Sunday, October 21, 2007

Introducing Ghana Business Code

The Ghana Business Code is introduced against the background of trade liberalization, globalization and challenges and opportunities associated with it.

Ghana business, by this initiative, appreciates increased international attention on Corporate Responsibilities (CR) and the 'triple bottom line' that emphasizes performance measurement of corporate, social, environmental and economic responsibilities.

The Code represents three Ps in another sense; a unique Process, a unique Product and unique Possibilities.

The Code is the product concerted effort by multiple stakeholders ranging from large businesses, state enterprises, small and medium-sized businesses, business schools, trade and business associations, unions, financial institutions, consumer and other relevant organizations in both the public and private sectors.

What is the Ghana Business Code?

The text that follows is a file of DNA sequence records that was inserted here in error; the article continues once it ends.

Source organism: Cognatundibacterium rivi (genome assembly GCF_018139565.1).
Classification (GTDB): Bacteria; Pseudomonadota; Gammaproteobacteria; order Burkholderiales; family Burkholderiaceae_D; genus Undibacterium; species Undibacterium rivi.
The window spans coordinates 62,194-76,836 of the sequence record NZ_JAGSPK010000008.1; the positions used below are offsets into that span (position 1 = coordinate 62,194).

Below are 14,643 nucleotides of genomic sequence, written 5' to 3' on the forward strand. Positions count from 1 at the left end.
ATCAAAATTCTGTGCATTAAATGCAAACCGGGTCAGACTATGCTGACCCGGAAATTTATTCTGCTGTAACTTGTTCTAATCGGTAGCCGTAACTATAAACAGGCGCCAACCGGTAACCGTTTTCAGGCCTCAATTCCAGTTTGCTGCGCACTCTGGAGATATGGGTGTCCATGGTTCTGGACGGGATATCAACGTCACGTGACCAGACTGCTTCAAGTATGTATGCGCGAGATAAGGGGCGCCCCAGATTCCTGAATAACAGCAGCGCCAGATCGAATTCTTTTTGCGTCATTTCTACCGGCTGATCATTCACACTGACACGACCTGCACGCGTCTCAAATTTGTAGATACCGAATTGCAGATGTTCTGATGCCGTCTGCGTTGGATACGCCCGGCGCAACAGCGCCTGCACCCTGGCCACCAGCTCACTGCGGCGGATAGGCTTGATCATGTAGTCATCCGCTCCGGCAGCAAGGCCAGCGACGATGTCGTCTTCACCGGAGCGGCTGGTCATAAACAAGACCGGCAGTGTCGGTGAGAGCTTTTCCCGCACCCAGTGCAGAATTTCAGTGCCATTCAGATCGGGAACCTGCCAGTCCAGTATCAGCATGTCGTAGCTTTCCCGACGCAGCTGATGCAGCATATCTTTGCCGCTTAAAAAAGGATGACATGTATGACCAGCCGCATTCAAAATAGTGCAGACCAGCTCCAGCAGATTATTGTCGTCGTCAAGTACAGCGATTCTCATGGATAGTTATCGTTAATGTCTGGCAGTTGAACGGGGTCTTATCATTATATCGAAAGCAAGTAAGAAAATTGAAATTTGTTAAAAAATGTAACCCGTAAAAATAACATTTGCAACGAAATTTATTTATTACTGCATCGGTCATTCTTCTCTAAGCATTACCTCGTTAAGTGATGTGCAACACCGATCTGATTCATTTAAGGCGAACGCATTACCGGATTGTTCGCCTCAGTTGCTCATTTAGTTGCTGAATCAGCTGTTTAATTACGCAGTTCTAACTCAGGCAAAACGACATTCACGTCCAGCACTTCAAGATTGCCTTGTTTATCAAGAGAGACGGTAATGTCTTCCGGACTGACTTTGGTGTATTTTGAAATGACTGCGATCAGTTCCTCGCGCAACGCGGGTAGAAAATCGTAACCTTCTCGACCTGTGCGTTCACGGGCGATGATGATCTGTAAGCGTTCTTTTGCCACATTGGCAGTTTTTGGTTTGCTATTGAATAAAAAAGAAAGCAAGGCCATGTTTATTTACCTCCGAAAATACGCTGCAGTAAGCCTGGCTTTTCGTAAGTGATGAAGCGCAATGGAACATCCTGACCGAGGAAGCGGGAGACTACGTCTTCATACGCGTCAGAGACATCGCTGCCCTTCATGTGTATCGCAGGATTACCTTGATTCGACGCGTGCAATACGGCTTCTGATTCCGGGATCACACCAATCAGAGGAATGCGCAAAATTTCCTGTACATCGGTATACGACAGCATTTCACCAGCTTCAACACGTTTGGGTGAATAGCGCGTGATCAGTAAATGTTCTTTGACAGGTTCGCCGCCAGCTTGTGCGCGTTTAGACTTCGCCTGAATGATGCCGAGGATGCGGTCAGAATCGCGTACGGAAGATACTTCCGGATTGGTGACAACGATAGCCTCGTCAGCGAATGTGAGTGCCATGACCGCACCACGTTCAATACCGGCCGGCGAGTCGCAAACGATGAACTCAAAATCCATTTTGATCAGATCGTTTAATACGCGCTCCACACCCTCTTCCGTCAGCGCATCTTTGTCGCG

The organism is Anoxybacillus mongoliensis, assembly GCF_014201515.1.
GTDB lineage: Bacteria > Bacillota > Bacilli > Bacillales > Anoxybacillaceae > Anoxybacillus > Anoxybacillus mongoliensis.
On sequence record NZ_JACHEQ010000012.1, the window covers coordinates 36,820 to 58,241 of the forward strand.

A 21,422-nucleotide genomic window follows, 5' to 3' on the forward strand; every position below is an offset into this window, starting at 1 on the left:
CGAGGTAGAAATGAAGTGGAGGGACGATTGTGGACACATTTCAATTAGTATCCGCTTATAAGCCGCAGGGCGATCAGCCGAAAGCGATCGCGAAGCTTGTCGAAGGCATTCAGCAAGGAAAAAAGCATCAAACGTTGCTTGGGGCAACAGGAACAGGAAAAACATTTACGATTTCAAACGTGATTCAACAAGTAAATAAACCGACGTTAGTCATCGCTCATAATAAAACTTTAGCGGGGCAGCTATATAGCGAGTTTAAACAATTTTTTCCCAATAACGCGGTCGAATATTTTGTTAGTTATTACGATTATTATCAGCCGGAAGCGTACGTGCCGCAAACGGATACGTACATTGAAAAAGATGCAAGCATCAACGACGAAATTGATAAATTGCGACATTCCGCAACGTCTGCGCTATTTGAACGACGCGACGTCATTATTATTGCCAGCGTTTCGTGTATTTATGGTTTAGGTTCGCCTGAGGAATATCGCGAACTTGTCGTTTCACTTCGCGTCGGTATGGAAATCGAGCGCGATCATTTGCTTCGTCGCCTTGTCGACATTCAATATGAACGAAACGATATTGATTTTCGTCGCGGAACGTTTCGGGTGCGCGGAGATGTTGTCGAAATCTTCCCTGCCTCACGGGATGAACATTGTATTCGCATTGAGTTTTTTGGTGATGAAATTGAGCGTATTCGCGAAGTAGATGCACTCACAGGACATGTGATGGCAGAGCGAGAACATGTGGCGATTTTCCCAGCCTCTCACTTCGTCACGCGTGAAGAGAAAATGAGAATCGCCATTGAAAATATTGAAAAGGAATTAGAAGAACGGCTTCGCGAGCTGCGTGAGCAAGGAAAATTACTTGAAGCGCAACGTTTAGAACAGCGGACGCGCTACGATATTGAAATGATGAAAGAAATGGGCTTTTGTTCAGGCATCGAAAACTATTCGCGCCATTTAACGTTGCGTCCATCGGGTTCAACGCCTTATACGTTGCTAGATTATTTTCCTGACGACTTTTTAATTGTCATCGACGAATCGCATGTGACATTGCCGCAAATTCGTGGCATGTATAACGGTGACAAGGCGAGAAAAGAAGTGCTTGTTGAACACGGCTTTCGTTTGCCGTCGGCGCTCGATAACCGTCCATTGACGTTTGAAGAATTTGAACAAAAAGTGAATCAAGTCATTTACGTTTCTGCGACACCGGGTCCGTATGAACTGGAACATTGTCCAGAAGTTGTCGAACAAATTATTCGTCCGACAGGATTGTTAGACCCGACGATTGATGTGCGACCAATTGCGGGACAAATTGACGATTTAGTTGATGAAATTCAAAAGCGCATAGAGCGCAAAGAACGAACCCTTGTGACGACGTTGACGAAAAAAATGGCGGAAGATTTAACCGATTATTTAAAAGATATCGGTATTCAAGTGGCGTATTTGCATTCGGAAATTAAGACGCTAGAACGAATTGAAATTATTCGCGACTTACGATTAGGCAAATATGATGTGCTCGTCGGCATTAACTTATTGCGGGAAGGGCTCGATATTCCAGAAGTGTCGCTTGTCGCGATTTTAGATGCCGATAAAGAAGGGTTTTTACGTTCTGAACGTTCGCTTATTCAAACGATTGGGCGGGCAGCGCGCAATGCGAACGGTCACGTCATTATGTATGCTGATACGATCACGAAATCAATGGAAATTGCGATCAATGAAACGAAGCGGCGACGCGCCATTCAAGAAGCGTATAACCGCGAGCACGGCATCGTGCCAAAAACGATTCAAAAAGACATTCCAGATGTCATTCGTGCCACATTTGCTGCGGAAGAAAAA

The Ghana Business Code is a series of prescriptions based on the universal principles referred to in the UN Global Compact 10 Principles, relating to human rights, labour standards, the environment, and anti-corruption.

Compliance with code of conduct is increasingly becoming a requirement in supply chain management, business match-making, business mentoring schemes, financing, national and international procurement.

The Code is intended to present best practices by adding requirement beyond core labour rights. Although, not all human rights are covered, there will be a continues process of updating and refining the Code, which will include annual revisions. The Code does not substitute sound legislation protecting the interests of employees, customers, or shareholders.

Who is it for?

The Ghana Business Code is the first code ever formulated to apply to all segments of the national business community. Continuous strong collaboration between the stakeholders is crucial for the code to become a vehicle for improved business practice to the benefit of the people of Ghana; the stakeholders are committed to establishing awards and other enforcement mechanisms.

Will the Code add value?

The Code may serve to give guidance internally in a company and it may also serve to describe to the outside world how a business as an entity behaves.

The Ghana Business Code may add value to your business in terms of:
  1. Branding opportunity to attract foreign business operations and investment into Ghana;
  2. Potential of replacing costly individual supply chain management system;